By Joy Birnbach Dunstan, MA, LPC, MAC
What is Psychotherapy Anyway?
Few professions have as many misconceptions or are as shrouded in mystery as psychotherapy. People who might benefit from it hesitate to come in because they’re unsure what therapy involves. Potential clients have expressed concern that they were nervous to seek help because they think therapy is just for crazy people. I tell them the crazy people are those folks who are struggling with distressing feelings and don’t come in for help.
As part of discovering just what psychotherapy is, let’s start by mentioning a few things it is not.
Therapy is not advice-giving. Sometimes clients come in hoping for me to give them solutions to their problems. That’s not what I do. We all have our own answers inside, and through the therapeutic process, a person learns to listen to their own inner wisdom and figure out what works best for them. If I were to provide a solution, it would be what might work best for me, not necessarily anyone else. If it did work for them, I would get the credit, and if it didn’t, I would get the blame. Therapy is about getting in touch with your inherent wisdom and strength and taking responsibility for your own life.
Therapy is not about being made to feel good. There’s much more to therapy than just being cheered on by a supportive and nurturing person. As a matter of fact, sometimes in the process, you might feel worse before you feel better. If you’ve suppressed feelings or denied truths for a long time, addressing these issues may put you in touch with emotions that are uncomfortable. You can’t heal what you don’t feel. Through therapy, you’ll gain perspective and insight that allow you to work through these emotions in a safe and healing manner.
A therapist is not the same as a friend (nor is a friend the same as a therapist). Few things can strain a friendship faster than constantly dumping your problems on a friend. If you’ve got some serious issues, take them outside your social circle to someone who is trained to be helpful and can be supportive and objective without being emotionally involved.
So what exactly is therapy? Psychotherapy is a process of becoming more aware of yourself. It helps you recognize and understand the parts of you that want or do things that make the rest of you unhappy. Through therapy, you learn to make conscious choices and build skills to do things differently. This can make the difference between living life with intentionality vs. letting life just happen to you. A therapist offers a safe, supportive environment to explore different aspects of yourself and gain insights about your motivations and behaviors. In therapy you may also learn such things as communication skills to better express yourself to others and stress management skills for coping and relaxing.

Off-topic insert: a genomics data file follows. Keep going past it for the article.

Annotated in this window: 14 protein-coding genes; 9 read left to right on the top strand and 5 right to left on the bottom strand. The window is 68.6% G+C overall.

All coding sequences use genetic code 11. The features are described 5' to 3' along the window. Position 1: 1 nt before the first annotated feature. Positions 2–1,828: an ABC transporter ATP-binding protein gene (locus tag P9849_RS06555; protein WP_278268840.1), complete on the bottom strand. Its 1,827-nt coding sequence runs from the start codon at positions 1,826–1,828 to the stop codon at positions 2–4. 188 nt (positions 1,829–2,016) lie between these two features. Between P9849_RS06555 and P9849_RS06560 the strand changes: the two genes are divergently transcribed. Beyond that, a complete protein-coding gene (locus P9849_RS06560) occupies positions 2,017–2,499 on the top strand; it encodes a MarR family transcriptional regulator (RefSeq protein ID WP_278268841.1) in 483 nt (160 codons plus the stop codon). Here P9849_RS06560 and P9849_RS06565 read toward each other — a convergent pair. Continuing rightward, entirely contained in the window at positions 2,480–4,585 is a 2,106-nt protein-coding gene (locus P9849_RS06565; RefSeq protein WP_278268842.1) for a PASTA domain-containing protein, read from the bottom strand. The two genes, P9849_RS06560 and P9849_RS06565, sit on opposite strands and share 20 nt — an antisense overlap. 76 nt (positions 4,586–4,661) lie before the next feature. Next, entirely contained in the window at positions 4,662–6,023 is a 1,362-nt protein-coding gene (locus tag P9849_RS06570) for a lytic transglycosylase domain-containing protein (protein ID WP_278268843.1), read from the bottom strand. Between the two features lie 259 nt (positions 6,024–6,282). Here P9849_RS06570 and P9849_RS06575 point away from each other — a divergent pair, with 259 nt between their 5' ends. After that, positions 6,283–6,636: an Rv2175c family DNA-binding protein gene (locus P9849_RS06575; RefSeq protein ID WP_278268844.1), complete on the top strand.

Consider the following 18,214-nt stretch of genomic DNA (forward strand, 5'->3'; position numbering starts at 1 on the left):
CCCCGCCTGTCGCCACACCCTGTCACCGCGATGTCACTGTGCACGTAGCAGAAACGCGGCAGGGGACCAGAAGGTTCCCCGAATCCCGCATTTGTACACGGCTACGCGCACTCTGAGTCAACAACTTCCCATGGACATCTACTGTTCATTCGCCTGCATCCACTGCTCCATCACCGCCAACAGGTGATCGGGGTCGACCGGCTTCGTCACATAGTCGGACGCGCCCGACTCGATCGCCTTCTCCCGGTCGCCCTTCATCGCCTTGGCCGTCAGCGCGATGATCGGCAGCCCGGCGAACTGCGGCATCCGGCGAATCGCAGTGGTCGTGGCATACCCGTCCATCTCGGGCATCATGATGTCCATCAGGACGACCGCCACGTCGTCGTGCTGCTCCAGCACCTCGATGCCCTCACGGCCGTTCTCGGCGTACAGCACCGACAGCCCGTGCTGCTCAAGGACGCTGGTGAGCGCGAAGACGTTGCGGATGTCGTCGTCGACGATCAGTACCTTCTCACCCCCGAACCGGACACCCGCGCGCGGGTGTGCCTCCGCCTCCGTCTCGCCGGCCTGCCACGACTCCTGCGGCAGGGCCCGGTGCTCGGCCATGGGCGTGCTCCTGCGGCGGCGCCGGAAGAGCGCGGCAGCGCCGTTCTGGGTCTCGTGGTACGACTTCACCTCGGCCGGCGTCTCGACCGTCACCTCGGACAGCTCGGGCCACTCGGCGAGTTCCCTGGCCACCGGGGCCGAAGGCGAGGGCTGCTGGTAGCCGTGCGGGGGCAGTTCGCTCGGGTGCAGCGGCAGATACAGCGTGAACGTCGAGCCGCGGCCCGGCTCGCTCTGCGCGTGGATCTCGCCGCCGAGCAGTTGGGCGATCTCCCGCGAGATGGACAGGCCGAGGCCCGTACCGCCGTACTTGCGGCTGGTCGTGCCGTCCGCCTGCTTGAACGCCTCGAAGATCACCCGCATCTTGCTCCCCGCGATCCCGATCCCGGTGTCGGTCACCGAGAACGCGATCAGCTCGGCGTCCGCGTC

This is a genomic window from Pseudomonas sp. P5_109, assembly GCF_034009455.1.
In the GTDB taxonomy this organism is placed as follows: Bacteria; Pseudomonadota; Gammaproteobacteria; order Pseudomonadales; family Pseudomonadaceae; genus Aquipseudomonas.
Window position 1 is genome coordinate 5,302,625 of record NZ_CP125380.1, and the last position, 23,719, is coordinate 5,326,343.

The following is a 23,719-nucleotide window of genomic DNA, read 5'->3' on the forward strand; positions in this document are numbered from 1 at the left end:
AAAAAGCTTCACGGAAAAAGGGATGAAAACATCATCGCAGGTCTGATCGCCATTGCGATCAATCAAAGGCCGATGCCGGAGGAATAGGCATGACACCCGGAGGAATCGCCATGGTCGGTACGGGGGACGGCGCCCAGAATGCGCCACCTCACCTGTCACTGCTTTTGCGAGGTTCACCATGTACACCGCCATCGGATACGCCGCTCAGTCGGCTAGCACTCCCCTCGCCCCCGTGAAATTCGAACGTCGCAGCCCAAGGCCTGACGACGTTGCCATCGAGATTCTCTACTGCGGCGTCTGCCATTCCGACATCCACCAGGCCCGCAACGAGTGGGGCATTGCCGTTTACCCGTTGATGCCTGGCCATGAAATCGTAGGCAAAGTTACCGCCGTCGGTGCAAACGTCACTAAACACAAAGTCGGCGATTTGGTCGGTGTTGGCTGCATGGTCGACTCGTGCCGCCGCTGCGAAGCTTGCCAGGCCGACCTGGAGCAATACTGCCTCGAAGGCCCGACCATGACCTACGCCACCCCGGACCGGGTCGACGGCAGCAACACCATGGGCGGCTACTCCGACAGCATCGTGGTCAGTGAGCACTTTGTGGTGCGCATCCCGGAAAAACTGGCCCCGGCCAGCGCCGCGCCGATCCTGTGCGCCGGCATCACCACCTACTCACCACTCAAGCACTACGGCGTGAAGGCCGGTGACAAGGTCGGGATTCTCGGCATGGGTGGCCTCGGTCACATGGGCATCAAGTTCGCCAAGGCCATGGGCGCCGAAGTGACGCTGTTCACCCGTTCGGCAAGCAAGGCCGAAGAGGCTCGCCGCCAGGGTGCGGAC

Just as a carpenter needs more than just a hammer, I believe a therapist needs a variety of tools to help different people with different issues. In my practice, I use a blend of several styles, or theoretical orientations, to address issues on all levels: cognitive, emotional, physical, and spiritual. Every person is a unique individual who benefits from a slightly different approach. For example, some people operate primarily from their intellect and need to develop their emotional side, while others are primarily emotional and need to develop cognitive skills. Often, people have a strong reliance on one area to avoid uncomfortable issues in other areas (e.g. focusing on spirituality to avoid feeling emotional pain).
Regardless of technique, the most powerful healing factor is the relationship between therapist and client. That’s why I generally offer an initial consultation at no cost so that we can meet and assess whether it feels like a positive working arrangement. If you’ve got some areas in your life which are not working, consider giving yourself the gift of asking for help. Feel free to call or email with any questions you might have on this or any other psychology-focused topic.
(Ed. Note: Joy is a practicing psychotherapist in Ajijic. She is a Licensed Professional Counselor and Master Addictions Counselor. Please note: She has a new phone number: 766-4265 for receiving comments about this or other psychological issues. E-mail remains the same: email@example.com